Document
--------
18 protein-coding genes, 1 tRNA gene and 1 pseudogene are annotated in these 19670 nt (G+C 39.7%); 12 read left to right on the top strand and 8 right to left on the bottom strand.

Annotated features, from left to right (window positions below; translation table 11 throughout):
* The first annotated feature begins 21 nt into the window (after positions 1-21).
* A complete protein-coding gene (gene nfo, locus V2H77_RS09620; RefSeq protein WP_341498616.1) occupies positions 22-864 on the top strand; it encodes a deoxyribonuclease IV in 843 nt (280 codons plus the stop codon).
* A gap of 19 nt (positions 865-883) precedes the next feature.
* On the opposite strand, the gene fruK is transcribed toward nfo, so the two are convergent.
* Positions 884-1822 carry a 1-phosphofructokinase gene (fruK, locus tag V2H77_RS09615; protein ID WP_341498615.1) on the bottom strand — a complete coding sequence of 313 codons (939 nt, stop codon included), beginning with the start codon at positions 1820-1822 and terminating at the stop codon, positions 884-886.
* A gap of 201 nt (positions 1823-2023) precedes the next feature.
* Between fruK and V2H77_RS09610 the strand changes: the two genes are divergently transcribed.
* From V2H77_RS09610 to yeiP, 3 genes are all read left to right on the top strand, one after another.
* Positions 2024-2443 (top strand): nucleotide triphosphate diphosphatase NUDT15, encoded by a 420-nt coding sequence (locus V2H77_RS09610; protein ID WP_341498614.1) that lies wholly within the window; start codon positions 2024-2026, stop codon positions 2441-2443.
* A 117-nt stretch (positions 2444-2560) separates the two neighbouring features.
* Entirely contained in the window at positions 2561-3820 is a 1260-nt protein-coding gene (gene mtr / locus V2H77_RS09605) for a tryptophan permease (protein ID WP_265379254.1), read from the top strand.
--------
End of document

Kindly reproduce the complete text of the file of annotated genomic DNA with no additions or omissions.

18 protein-coding genes, 1 tRNA gene and 1 pseudogene are annotated in these 19670 nt (G+C 39.7%); 12 read left to right on the top strand and 8 right to left on the bottom strand.

Annotated features, from left to right (window positions below; translation table 11 throughout):
* The first annotated feature begins 21 nt into the window (after positions 1-21).
* A complete protein-coding gene (gene nfo, locus V2H77_RS09620; RefSeq protein WP_341498616.1) occupies positions 22-864 on the top strand; it encodes a deoxyribonuclease IV in 843 nt (280 codons plus the stop codon).
* A gap of 19 nt (positions 865-883) precedes the next feature.
* On the opposite strand, the gene fruK is transcribed toward nfo, so the two are convergent.
* Positions 884-1822 carry a 1-phosphofructokinase gene (fruK, locus tag V2H77_RS09615; protein ID WP_341498615.1) on the bottom strand — a complete coding sequence of 313 codons (939 nt, stop codon included), beginning with the start codon at positions 1820-1822 and terminating at the stop codon, positions 884-886.
* A gap of 201 nt (positions 1823-2023) precedes the next feature.
* Between fruK and V2H77_RS09610 the strand changes: the two genes are divergently transcribed.
* From V2H77_RS09610 to yeiP, 3 genes are all read left to right on the top strand, one after another.
* Positions 2024-2443 (top strand): nucleotide triphosphate diphosphatase NUDT15, encoded by a 420-nt coding sequence (locus V2H77_RS09610; protein ID WP_341498614.1) that lies wholly within the window; start codon positions 2024-2026, stop codon positions 2441-2443.
* A 117-nt stretch (positions 2444-2560) separates the two neighbouring features.
* Entirely contained in the window at positions 2561-3820 is a 1260-nt protein-coding gene (gene mtr / locus V2H77_RS09605) for a tryptophan permease (protein ID WP_265379254.1), read from the top strand.